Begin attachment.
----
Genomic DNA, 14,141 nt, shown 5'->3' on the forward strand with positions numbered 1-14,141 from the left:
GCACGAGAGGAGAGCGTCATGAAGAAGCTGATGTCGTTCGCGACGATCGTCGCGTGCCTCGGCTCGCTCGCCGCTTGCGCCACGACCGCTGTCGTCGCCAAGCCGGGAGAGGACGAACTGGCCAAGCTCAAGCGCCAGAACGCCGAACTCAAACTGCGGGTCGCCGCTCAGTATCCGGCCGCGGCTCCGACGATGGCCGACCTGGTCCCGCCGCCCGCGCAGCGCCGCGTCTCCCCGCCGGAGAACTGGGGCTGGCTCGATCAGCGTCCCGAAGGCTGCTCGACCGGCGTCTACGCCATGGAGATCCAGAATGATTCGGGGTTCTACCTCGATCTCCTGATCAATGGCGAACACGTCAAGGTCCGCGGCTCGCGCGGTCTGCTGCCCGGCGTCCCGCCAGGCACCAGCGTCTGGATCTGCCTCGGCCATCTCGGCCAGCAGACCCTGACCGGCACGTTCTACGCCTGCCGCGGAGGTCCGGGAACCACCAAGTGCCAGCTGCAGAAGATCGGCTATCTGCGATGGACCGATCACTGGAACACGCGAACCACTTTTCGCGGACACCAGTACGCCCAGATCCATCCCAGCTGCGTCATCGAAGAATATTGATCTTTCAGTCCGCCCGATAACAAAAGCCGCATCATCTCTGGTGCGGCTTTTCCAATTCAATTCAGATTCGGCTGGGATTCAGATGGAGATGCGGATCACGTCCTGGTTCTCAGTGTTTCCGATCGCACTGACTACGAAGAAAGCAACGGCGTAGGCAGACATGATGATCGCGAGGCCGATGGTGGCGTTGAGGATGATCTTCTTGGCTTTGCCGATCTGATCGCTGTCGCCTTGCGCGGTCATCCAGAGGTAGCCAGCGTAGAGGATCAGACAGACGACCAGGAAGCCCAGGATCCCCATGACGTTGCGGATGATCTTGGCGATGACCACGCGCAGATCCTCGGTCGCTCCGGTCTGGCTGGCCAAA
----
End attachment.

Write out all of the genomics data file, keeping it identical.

Genomic DNA, 14,141 nt, shown 5'->3' on the forward strand with positions numbered 1-14,141 from the left:
GCACGAGAGGAGAGCGTCATGAAGAAGCTGATGTCGTTCGCGACGATCGTCGCGTGCCTCGGCTCGCTCGCCGCTTGCGCCACGACCGCTGTCGTCGCCAAGCCGGGAGAGGACGAACTGGCCAAGCTCAAGCGCCAGAACGCCGAACTCAAACTGCGGGTCGCCGCTCAGTATCCGGCCGCGGCTCCGACGATGGCCGACCTGGTCCCGCCGCCCGCGCAGCGCCGCGTCTCCCCGCCGGAGAACTGGGGCTGGCTCGATCAGCGTCCCGAAGGCTGCTCGACCGGCGTCTACGCCATGGAGATCCAGAATGATTCGGGGTTCTACCTCGATCTCCTGATCAATGGCGAACACGTCAAGGTCCGCGGCTCGCGCGGTCTGCTGCCCGGCGTCCCGCCAGGCACCAGCGTCTGGATCTGCCTCGGCCATCTCGGCCAGCAGACCCTGACCGGCACGTTCTACGCCTGCCGCGGAGGTCCGGGAACCACCAAGTGCCAGCTGCAGAAGATCGGCTATCTGCGATGGACCGATCACTGGAACACGCGAACCACTTTTCGCGGACACCAGTACGCCCAGATCCATCCCAGCTGCGTCATCGAAGAATATTGATCTTTCAGTCCGCCCGATAACAAAAGCCGCATCATCTCTGGTGCGGCTTTTCCAATTCAATTCAGATTCGGCTGGGATTCAGATGGAGATGCGGATCACGTCCTGGTTCTCAGTGTTTCCGATCGCACTGACTACGAAGAAAGCAACGGCGTAGGCAGACATGATGATCGCGAGGCCGATGGTGGCGTTGAGGATGATCTTCTTGGCTTTGCCGATCTGATCGCTGTCGCCTTGCGCGGTCATCCAGAGGTAGCCAGCGTAGAGGATCAGACAGACGACCAGGAAGCCCAGGATCCCCATGACGTTGCGGATGATCTTGGCGATGACCACGCGCAGATCCTCGGTCGCTCCGGTCTGGCTGGCCAAA